Sex selective abortion is morally wrong, but it is not the norm

A <em>Telegraph</em> investigation has found doctors willing to abort babies on the basis of their g

The Department of Health is to look into claims that some doctors are giving women illegal abortions based on the gender of their baby.

An investigation by the Daily Telegraph sent undercover reporters to accompany women to nine clinics in different parts of the UK. In three cases, doctors were secretly filmed agreeing to arrange abortions even when they were told that the reason the woman didn't want to go ahead with the pregnancy was their child's gender. One doctor was recorded saying: "I don't ask questions. If you want a termination, you want a termination".

The Health Secretary, Andrew Lansley, said that sex-selection was "illegal and morally wrong", as he asked officials to "urgently" look into this.
Campaigners on both sides of the abortion debate have condemned the findings. Predictably, the pro-life lobby has seized upon the findings as cause to restrict abortion laws. Anthony Ozimic of the Society for the Protection of Unborn Children described these "eugenics" as an "inevitable consequence" of easy access to terminations.

There is no question that the abortion of a foetus on the basis of its gender is an immoral practice, and it shouldn't be taking place anywhere in the world. But in a climate where Conservative MPs such as Nadine Dorries are placing pressure on the government to tighten laws around abortion -- in particular, to introduce compulsory counselling before a termination can take place -- it is important that the criminal practices of a minority are not blown out of proportion. And let's not lose sight of the fact that this is a minority. The findings of the Telegraph investigation may be shocking, but they are only three doctors. It's also worth noting that they were all at private clinics, not with the NHS.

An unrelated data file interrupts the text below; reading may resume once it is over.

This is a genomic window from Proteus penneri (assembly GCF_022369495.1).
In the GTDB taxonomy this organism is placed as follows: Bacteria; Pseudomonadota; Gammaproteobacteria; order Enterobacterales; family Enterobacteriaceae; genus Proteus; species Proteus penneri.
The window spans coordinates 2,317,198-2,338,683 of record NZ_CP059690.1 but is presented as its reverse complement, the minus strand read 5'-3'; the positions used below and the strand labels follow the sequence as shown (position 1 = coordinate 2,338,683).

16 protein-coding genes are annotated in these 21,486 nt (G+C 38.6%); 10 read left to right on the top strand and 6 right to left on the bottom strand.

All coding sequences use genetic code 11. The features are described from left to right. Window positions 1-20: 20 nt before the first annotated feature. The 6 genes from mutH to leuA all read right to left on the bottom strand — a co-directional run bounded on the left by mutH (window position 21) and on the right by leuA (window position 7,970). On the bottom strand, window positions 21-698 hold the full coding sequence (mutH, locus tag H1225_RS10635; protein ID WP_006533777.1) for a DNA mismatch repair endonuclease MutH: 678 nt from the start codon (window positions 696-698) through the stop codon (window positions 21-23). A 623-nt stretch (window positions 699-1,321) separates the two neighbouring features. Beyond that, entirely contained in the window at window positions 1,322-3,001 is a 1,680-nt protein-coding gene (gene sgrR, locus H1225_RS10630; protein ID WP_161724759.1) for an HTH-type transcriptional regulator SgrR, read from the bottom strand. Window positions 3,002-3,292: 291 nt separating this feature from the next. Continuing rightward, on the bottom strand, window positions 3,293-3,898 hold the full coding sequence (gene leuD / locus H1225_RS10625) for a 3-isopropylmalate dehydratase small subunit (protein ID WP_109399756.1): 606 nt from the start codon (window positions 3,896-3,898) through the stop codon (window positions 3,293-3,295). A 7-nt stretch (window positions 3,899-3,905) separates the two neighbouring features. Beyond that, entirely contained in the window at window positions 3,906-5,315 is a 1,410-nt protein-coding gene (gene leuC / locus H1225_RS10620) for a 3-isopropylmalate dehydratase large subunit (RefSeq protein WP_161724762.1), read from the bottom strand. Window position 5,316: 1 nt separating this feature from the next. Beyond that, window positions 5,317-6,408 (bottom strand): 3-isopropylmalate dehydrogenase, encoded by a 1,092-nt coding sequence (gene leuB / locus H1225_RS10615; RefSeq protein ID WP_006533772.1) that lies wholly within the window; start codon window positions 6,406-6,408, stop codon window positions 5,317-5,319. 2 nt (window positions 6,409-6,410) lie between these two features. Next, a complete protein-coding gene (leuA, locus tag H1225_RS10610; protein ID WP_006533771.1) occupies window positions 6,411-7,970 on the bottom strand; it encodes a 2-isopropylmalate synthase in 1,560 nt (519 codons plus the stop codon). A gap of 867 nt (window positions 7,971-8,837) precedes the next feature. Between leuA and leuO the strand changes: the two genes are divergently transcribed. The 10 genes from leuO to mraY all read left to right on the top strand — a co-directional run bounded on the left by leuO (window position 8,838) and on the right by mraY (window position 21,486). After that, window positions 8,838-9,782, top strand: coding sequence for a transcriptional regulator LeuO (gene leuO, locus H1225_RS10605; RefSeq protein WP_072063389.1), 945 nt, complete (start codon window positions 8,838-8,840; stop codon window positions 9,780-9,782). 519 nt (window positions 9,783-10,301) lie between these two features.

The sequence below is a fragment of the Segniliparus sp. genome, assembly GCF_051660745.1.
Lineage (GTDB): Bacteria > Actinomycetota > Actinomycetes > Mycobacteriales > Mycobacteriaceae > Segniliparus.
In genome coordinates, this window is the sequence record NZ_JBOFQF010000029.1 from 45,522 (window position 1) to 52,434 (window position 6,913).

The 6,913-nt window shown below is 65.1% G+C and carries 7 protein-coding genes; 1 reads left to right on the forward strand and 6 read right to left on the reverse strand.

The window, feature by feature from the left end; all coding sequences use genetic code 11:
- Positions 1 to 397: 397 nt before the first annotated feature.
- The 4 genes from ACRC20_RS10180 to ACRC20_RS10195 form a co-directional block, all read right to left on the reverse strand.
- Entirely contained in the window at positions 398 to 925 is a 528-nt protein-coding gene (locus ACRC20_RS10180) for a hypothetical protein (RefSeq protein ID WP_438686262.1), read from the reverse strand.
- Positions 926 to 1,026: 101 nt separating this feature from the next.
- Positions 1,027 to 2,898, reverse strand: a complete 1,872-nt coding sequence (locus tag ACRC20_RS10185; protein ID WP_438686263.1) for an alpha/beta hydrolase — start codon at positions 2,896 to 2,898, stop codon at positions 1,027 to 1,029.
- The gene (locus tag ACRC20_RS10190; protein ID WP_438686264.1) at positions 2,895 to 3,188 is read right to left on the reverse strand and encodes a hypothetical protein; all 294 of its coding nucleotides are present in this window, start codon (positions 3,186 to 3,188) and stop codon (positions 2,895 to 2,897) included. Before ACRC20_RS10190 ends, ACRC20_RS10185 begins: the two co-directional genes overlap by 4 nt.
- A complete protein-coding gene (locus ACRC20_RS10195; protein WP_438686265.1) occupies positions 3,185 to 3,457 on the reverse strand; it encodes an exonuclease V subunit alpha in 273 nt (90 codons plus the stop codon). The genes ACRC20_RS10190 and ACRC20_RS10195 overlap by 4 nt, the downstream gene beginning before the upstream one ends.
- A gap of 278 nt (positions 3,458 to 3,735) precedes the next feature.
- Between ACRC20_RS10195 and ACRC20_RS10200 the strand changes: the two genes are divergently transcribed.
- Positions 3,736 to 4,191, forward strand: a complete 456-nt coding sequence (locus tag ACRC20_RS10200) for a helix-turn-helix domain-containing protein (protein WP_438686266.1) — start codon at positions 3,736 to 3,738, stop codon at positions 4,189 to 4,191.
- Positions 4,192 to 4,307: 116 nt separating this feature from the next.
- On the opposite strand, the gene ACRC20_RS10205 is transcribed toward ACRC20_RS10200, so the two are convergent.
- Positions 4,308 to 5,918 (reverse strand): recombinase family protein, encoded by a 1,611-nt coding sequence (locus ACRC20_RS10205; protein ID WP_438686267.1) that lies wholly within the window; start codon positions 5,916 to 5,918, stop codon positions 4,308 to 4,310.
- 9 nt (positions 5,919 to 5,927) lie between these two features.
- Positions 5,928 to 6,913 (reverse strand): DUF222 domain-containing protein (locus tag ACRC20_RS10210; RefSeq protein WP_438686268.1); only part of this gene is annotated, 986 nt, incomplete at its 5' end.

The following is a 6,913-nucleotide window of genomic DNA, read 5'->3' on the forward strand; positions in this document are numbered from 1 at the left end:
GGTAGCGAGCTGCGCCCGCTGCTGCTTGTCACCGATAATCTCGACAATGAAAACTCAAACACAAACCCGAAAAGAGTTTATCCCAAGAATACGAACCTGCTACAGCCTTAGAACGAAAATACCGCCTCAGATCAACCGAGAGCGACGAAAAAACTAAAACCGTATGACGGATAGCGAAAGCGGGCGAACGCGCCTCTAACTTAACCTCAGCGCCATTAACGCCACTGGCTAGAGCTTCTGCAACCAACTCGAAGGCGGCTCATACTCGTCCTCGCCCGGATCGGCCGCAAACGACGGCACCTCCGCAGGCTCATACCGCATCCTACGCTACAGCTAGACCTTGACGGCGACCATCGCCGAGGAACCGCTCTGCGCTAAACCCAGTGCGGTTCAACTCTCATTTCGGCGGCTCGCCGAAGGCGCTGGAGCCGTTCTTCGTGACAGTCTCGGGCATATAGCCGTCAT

Darinka Aleksic, campaign co-ordinator for Abortion Rights told the Guardian that "it is no surprise this has surfaced at a time when anti-choice politicians are trying to introduce new abortion counselling requirements."

Over at Liberal Conspiracy, Sunny Hundal sets the investigation in the context of Dorries' proposals, arguing:

This is being pushed now because the government is in the final stages of putting out a sham consultation on abortion counselling. I say sham because its outcome has already been decided.

Abortion providers must strictly abide by the law and their own professional guidelines, both for moral reasons, and because it is vital that the public retains trust in the system. But while illegal and unpleasant practices should not be tolerated, nor should an arbitrary tightening of restrictions for all terminations, the vast majority of which are carried out within the bounds of the law.

Samira Shackle is a freelance journalist, who tweets @samirashackle. She was formerly a staff writer for the New Statesman.

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As crime moves online, the police need the investment in technology to follow